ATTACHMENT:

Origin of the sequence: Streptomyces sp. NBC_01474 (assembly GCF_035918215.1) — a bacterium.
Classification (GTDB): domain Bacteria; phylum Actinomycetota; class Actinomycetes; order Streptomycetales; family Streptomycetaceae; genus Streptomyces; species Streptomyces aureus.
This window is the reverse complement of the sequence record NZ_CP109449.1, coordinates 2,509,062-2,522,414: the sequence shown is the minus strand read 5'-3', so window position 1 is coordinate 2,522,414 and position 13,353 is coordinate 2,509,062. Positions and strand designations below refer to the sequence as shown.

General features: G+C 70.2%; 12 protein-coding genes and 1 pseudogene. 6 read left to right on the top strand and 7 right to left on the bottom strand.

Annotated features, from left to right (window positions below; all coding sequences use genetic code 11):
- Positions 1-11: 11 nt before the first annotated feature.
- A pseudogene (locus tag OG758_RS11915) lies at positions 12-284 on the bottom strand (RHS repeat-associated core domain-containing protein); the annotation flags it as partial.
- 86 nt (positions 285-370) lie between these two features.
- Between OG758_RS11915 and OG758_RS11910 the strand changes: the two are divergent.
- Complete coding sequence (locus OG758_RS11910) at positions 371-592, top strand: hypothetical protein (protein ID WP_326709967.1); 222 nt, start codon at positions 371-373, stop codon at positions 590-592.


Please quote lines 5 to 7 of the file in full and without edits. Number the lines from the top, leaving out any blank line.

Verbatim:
Annotated features, from left to right (window positions below; all coding sequences use genetic code 11):
- Positions 1-11: 11 nt before the first annotated feature.
- A pseudogene (locus tag OG758_RS11915) lies at positions 12-284 on the bottom strand (RHS repeat-associated core domain-containing protein); the annotation flags it as partial.